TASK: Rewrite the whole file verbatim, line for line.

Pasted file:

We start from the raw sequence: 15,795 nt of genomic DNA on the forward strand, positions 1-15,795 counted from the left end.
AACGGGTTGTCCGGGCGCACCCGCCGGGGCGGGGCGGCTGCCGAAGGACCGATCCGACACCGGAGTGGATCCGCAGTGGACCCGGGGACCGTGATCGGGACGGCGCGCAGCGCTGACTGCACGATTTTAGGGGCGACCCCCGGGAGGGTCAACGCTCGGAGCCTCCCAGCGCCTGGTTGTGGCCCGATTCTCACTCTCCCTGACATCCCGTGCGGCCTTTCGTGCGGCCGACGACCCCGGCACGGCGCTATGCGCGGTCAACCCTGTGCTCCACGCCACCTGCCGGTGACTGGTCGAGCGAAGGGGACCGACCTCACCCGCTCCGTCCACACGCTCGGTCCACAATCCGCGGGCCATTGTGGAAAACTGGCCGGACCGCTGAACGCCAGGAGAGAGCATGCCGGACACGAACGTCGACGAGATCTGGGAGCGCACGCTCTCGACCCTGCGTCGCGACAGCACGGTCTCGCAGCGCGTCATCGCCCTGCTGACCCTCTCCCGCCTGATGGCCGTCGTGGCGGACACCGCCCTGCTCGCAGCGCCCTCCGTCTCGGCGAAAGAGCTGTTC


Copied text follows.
We start from the raw sequence: 15,795 nt of genomic DNA on the forward strand, positions 1-15,795 counted from the left end.
AACGGGTTGTCCGGGCGCACCCGCCGGGGCGGGGCGGCTGCCGAAGGACCGATCCGACACCGGAGTGGATCCGCAGTGGACCCGGGGACCGTGATCGGGACGGCGCGCAGCGCTGACTGCACGATTTTAGGGGCGACCCCCGGGAGGGTCAACGCTCGGAGCCTCCCAGCGCCTGGTTGTGGCCCGATTCTCACTCTCCCTGACATCCCGTGCGGCCTTTCGTGCGGCCGACGACCCCGGCACGGCGCTATGCGCGGTCAACCCTGTGCTCCACGCCACCTGCCGGTGACTGGTCGAGCGAAGGGGACCGACCTCACCCGCTCCGTCCACACGCTCGGTCCACAATCCGCGGGCCATTGTGGAAAACTGGCCGGACCGCTGAACGCCAGGAGAGAGCATGCCGGACACGAACGTCGACGAGATCTGGGAGCGCACGCTCTCGACCCTGCGTCGCGACAGCACGGTCTCGCAGCGCGTCATCGCCCTGCTGACCCTCTCCCGCCTGATGGCCGTCGTGGCGGACACCGCCCTGCTCGCAGCGCCCTCCGTCTCGGCGAAAGAGCTGTTC